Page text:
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Actionable news in QQQ: PowerShares QQQ Trust, Series 1,

Lots Of Volatility No Real Movement

Volatility Kick
  • Just Waiting For The Bond Bears
  • Energy-less Oil
  • Sector & Market Analysis
  • 401k Plan Manager

Last week, I discussed the “Breakout Failure As Resistance Holds” stating: how, despite the carnage in Technology and Discretionary sectors, the overall market was mostly unaffected.

“The markets shot out of the gate on Monday and rose 20-points for the day which confirmed the breakout above previous resistance. Unfortunately, that bout of ‘exuberance’ was short-lived and the rally faded for the rest of week closing back below resistance as shown below.”

Importantly, note the short-term “sell signal” remains intact in the lower part of the chart which suggests pressure is currently to the downside. With only minor support currently in place, a break below 2410 could well suggest a decline to 2380 over the course of the next month.

As noted on Friday, the last couple of weeks have experienced a sharp rise in price volatility. While stocks have vacillated in a very tight 1.5% trading range since the beginning of June, there has been little forward progress to speak of. However, notice that support at 2416 has remained solid as “robots” continue to execute their program of “buying the dips.”

This lack of progress once again has us “stuck” with respect to portfolio positioning. As I noted two week’s ago in this missive:

“During last week’s pullback, we added modestly to our broader-based ‘core’ holdings for the second time over the last couple of months. to participate with the breakout. Stops have been moved up and remain very tight.

While I remain very cautious on the overall market, the trend remains bullishly biased which keeps portfolios allocated on the long side for the time being. However, I will not be surprised by a reversal and failure of the breakout leading to us getting stopped out of positions.”

Unfortunately, we haven’t changed much over the last few weeks with the exception of taking profits and rebalancing technology, health care and international exposure back to market weights last week. (This was noted in the sector recommendations chart in the Sector Analysis section.)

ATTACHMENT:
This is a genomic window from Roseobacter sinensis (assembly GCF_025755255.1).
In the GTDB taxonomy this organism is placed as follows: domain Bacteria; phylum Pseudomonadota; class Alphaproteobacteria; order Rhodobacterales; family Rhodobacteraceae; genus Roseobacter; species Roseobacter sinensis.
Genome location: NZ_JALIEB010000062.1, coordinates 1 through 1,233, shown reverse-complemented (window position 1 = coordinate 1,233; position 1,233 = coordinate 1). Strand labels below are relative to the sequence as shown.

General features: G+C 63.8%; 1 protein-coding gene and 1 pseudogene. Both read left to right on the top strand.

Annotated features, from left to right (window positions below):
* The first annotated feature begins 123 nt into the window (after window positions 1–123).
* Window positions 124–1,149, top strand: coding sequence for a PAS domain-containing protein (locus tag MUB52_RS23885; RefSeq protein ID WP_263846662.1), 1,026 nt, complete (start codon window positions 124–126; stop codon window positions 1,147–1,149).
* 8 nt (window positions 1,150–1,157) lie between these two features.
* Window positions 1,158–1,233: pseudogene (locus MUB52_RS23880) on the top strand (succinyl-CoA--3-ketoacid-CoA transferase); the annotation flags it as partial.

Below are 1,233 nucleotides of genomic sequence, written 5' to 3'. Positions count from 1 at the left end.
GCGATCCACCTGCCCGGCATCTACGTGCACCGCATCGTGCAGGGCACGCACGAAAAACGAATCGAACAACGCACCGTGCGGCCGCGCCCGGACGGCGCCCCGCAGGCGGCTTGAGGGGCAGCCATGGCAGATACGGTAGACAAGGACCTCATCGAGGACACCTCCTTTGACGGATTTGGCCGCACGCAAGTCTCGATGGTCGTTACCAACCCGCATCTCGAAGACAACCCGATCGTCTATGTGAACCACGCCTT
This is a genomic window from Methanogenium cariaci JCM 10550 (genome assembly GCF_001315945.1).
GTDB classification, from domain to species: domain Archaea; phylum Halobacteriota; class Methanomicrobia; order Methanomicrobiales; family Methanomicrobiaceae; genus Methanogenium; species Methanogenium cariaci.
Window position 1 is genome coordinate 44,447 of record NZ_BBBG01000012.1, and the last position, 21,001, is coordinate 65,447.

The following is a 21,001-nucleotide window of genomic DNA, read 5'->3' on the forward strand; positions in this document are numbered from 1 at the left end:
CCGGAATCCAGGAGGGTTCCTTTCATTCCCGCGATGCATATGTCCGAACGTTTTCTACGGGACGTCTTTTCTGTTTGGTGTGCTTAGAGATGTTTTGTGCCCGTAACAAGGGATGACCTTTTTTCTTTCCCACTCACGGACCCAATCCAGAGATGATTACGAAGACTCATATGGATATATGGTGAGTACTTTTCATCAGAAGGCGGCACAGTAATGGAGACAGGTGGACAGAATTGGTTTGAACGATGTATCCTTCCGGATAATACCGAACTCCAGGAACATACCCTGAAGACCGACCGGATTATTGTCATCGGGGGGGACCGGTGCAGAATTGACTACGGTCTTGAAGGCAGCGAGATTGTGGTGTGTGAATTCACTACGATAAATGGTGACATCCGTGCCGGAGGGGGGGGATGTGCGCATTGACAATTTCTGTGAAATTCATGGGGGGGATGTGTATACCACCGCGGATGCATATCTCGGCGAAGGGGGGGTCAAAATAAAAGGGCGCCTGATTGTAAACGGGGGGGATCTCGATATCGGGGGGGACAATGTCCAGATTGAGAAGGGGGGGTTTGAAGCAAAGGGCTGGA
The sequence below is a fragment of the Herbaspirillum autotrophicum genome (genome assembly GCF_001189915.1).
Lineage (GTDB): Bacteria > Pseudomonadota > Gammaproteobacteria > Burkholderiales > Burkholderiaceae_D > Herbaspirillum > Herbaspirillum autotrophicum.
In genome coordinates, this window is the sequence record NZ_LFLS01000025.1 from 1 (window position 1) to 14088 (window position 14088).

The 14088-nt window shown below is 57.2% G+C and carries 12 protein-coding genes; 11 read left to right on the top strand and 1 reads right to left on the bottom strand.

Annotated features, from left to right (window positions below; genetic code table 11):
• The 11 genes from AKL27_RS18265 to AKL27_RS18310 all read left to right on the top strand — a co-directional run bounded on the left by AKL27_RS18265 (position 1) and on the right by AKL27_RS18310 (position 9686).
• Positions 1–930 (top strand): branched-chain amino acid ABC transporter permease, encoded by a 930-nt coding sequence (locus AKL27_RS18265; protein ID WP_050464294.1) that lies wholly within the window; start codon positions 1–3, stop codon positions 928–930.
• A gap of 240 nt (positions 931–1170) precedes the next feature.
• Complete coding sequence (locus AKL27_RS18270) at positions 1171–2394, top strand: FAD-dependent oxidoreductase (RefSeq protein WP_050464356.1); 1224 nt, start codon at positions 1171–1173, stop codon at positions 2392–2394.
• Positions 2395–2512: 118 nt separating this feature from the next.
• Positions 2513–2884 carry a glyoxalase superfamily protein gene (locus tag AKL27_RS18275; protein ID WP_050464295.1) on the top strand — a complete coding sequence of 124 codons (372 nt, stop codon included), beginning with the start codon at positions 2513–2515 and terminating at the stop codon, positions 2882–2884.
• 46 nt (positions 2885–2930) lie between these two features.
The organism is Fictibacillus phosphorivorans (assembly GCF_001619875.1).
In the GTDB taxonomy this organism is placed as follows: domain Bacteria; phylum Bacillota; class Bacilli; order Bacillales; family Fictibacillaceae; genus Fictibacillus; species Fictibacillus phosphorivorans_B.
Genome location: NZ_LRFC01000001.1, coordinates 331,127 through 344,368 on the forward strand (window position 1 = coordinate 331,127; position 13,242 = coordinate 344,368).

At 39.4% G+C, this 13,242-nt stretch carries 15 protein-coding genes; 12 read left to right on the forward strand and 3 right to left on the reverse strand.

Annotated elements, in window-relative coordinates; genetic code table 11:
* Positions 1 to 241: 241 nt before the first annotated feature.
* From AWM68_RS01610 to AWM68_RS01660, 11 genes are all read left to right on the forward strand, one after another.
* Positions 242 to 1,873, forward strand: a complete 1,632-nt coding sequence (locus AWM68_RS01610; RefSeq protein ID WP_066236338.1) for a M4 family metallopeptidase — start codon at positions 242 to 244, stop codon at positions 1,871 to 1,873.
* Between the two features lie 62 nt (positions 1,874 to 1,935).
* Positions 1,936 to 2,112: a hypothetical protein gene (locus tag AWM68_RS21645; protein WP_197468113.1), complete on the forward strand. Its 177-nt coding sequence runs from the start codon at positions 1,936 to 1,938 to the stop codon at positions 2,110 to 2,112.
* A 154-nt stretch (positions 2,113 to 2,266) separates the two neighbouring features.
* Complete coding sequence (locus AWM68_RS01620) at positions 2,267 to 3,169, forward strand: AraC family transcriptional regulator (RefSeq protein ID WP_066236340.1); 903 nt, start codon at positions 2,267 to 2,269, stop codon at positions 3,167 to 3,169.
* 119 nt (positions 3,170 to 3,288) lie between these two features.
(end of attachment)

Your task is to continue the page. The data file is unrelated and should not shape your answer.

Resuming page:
Internals also weakened again after only a mild improvement which also keeps our 'guard' elevated.

Despite the uptick in volatility last week, volatility remains suppressed at historically low levels. As shown in the chart below, the recent “back and forth” action has reduced the overbought condition of the market short-term with stocks testing the bullish uptrend. However, complacency remains elevated which suggests the risk of a break of support could lead to a sharper, and rather sudden, decline.

I continue to suggest a healthy regimen of risk management practices in portfolios by following some rather simple guidelines (the same ones that we followed to harvest profits recently as noted above.)
  1. Tighten up stop-loss levels to current support levels for each position.
  2. Hedge portfolios against major market declines.
  3. Take profits in positions that have been big winners
  4. Sell laggards and losers
  5. Raise cash and rebalance portfolios to target weightings.

For now, we wait and let the markets tell us what it wants to do next.

Beware the “Dog days of summer.”

Just Waiting For Bond Bears To Re-Emerge

3…2…1…During the last week, we finally got a bounce in interest rates from very oversold levels (remember rates are inverse to bond prices so oversold rates = overbought bond prices.) I am patiently awaiting the “bond bears” to come out in force once again declaring the “bond bull market” dead and telling you why you should sell your bonds and buy overvalued stocks.

This has been the case since mid-2013 and all along the way, through numerous missives, I have explained why such an outcome will not be the case. To wit:

“As I have discussed many times in the past, interest rates are a function of three primary factors: economic growth, wage growth, and inflation. The relationship can be clearly seen in the chart below.”

Disclosure: The information contained in this article should not be construed as financial or investment advice on any subject matter. Streettalk Advisors, LLC expressly disclaims all liability in ...

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“Okay…maybe not so clearly. Let me clean this up by combining inflation, wages, and economic growth into a single composite for comparison purposes to the level of the 10-year Treasury rate.”
“As you can see, the level of interest rates is directly tied to the strength of economic growth and inflation. Since wage growth is what allows individuals to consume, which makes up roughly 70% of economic growth, the level of demand for borrowing is directly tied to the demand from consumption.

As demand increases, businesses then demand credit for increases in capital expenditures or production. The interest rates of loans are driven by demand from borrowers.

Since ‘borrowing costs’ are directly tied to the underlying economic factors that drive the NEED for credit, interest rates, and therefore bond values, can not be overvalued. Furthermore, since bonds have a finite value at maturity, there is little ability for an overvaluation in the ‘price paid’ for a bond as compared to its future ‘finite value’ at...


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